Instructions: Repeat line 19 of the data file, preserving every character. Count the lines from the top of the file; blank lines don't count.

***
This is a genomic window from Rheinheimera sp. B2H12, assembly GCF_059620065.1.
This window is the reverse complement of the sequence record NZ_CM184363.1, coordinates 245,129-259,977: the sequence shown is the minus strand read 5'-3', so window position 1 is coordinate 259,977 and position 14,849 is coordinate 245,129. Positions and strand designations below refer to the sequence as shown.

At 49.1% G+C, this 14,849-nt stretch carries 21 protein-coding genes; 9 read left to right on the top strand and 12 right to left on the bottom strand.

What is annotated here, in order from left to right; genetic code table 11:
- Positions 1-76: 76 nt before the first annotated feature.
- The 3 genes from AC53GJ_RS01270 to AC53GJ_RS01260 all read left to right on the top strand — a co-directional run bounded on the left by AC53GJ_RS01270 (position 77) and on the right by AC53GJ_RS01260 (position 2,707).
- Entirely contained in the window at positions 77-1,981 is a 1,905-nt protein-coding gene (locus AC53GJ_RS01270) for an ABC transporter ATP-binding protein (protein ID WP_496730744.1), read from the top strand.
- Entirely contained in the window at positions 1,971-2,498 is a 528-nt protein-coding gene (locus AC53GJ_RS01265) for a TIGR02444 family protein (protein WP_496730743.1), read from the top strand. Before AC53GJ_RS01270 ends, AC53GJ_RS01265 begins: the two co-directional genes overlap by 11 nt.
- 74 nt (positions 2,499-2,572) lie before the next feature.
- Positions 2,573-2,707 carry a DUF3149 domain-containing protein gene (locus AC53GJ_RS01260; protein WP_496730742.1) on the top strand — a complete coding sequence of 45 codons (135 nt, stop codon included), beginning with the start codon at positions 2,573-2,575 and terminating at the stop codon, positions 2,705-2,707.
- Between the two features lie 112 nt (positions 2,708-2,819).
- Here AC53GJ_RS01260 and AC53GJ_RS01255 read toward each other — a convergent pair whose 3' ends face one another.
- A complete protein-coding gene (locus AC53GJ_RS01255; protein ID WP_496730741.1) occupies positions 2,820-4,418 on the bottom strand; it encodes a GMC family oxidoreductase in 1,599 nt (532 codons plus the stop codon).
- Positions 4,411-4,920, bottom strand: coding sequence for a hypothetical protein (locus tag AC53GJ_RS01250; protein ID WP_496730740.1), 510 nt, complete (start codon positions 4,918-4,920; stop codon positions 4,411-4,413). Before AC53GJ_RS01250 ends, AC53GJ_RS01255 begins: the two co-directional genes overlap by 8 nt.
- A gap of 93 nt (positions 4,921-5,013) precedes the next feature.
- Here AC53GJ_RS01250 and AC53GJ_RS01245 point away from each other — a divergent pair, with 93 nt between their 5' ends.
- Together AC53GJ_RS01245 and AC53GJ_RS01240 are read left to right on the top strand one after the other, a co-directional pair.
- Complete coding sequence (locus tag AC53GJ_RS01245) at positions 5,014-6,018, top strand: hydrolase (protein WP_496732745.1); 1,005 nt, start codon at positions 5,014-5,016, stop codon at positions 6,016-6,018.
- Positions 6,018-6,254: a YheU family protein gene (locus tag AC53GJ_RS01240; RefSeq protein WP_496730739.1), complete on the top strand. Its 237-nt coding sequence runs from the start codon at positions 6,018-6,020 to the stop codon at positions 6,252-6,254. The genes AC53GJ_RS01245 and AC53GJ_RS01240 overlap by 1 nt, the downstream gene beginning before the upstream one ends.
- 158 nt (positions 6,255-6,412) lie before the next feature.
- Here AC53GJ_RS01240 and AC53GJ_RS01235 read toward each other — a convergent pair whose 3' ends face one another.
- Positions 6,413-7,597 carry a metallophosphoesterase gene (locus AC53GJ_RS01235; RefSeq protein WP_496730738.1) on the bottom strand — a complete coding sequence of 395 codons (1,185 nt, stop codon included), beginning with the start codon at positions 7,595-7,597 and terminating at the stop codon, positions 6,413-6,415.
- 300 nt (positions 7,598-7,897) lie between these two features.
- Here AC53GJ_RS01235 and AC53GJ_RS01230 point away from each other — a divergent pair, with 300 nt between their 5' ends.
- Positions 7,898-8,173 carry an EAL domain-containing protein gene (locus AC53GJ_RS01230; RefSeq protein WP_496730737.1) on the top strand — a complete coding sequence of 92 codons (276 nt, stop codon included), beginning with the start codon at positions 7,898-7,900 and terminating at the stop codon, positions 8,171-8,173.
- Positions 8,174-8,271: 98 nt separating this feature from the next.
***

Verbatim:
- Positions 6,018-6,254: a YheU family protein gene (locus tag AC53GJ_RS01240; RefSeq protein WP_496730739.1), complete on the top strand. Its 237-nt coding sequence runs from the start codon at positions 6,018-6,020 to the stop codon at positions 6,252-6,254. The genes AC53GJ_RS01245 and AC53GJ_RS01240 overlap by 1 nt, the downstream gene beginning before the upstream one ends.